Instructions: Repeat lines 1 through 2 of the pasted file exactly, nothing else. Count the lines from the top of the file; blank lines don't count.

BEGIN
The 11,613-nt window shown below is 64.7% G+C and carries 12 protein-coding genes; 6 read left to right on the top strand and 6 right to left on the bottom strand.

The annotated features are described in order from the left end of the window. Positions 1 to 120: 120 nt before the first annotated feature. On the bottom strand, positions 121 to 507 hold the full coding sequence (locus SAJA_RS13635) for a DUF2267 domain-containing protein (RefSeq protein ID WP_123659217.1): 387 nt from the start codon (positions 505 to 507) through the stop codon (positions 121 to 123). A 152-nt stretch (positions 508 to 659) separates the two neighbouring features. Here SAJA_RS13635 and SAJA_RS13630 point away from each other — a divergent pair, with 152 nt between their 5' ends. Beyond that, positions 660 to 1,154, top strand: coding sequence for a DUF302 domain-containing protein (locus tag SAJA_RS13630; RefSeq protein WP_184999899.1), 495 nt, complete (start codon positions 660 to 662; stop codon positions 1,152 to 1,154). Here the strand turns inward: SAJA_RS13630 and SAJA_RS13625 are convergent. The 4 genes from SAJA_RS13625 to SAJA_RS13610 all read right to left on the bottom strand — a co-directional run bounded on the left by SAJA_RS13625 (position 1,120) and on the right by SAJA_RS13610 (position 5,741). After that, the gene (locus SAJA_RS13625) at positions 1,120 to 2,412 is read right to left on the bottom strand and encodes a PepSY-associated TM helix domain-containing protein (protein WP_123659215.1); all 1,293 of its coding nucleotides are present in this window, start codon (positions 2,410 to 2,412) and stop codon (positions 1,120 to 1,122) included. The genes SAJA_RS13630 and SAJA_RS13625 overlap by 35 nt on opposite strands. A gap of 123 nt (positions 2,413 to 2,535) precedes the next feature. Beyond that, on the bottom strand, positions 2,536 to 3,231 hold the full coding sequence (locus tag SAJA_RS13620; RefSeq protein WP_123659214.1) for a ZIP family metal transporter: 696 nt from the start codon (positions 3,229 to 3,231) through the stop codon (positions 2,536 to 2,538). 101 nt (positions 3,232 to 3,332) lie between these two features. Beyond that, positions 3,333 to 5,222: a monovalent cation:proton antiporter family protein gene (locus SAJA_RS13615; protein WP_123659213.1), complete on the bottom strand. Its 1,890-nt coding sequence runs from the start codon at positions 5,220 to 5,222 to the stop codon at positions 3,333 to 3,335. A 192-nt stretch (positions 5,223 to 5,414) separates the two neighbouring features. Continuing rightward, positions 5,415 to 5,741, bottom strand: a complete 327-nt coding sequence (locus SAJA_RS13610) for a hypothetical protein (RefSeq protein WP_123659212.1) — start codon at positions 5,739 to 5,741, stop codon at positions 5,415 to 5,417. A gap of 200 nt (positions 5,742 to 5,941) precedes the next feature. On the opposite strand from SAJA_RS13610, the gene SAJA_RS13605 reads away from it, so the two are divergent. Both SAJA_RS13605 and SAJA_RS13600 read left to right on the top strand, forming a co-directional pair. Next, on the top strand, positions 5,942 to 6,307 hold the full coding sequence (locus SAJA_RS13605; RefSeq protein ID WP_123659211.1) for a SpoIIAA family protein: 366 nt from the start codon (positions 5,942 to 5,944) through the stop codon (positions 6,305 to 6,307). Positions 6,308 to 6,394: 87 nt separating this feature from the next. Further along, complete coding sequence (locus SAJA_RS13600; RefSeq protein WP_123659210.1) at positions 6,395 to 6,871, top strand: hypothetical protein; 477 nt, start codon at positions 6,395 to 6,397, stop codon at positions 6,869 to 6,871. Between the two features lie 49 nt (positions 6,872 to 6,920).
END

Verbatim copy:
The 11,613-nt window shown below is 64.7% G+C and carries 12 protein-coding genes; 6 read left to right on the top strand and 6 right to left on the bottom strand.

The annotated features are described in order from the left end of the window. Positions 1 to 120: 120 nt before the first annotated feature. On the bottom strand, positions 121 to 507 hold the full coding sequence (locus SAJA_RS13635) for a DUF2267 domain-containing protein (RefSeq protein ID WP_123659217.1): 387 nt from the start codon (positions 505 to 507) through the stop codon (positions 121 to 123). A 152-nt stretch (positions 508 to 659) separates the two neighbouring features. Here SAJA_RS13635 and SAJA_RS13630 point away from each other — a divergent pair, with 152 nt between their 5' ends. Beyond that, positions 660 to 1,154, top strand: coding sequence for a DUF302 domain-containing protein (locus tag SAJA_RS13630; RefSeq protein WP_184999899.1), 495 nt, complete (start codon positions 660 to 662; stop codon positions 1,152 to 1,154). Here the strand turns inward: SAJA_RS13630 and SAJA_RS13625 are convergent. The 4 genes from SAJA_RS13625 to SAJA_RS13610 all read right to left on the bottom strand — a co-directional run bounded on the left by SAJA_RS13625 (position 1,120) and on the right by SAJA_RS13610 (position 5,741). After that, the gene (locus SAJA_RS13625) at positions 1,120 to 2,412 is read right to left on the bottom strand and encodes a PepSY-associated TM helix domain-containing protein (protein WP_123659215.1); all 1,293 of its coding nucleotides are present in this window, start codon (positions 2,410 to 2,412) and stop codon (positions 1,120 to 1,122) included. The genes SAJA_RS13630 and SAJA_RS13625 overlap by 35 nt on opposite strands. A gap of 123 nt (positions 2,413 to 2,535) precedes the next feature. Beyond that, on the bottom strand, positions 2,536 to 3,231 hold the full coding sequence (locus tag SAJA_RS13620; RefSeq protein WP_123659214.1) for a ZIP family metal transporter: 696 nt from the start codon (positions 3,229 to 3,231) through the stop codon (positions 2,536 to 2,538). 101 nt (positions 3,232 to 3,332) lie between these two features. Beyond that, positions 3,333 to 5,222: a monovalent cation:proton antiporter family protein gene (locus SAJA_RS13615; protein WP_123659213.1), complete on the bottom strand. Its 1,890-nt coding sequence runs from the start codon at positions 5,220 to 5,222 to the stop codon at positions 3,333 to 3,335. A 192-nt stretch (positions 5,223 to 5,414) separates the two neighbouring features. Continuing rightward, positions 5,415 to 5,741, bottom strand: a complete 327-nt coding sequence (locus SAJA_RS13610) for a hypothetical protein (RefSeq protein WP_123659212.1) — start codon at positions 5,739 to 5,741, stop codon at positions 5,415 to 5,417. A gap of 200 nt (positions 5,742 to 5,941) precedes the next feature. On the opposite strand from SAJA_RS13610, the gene SAJA_RS13605 reads away from it, so the two are divergent. Both SAJA_RS13605 and SAJA_RS13600 read left to right on the top strand, forming a co-directional pair. Next, on the top strand, positions 5,942 to 6,307 hold the full coding sequence (locus SAJA_RS13605; RefSeq protein ID WP_123659211.1) for a SpoIIAA family protein: 366 nt from the start codon (positions 5,942 to 5,944) through the stop codon (positions 6,305 to 6,307). Positions 6,308 to 6,394: 87 nt separating this feature from the next. Further along, complete coding sequence (locus SAJA_RS13600; RefSeq protein WP_123659210.1) at positions 6,395 to 6,871, top strand: hypothetical protein; 477 nt, start codon at positions 6,395 to 6,397, stop codon at positions 6,869 to 6,871. Between the two features lie 49 nt (positions 6,872 to 6,920).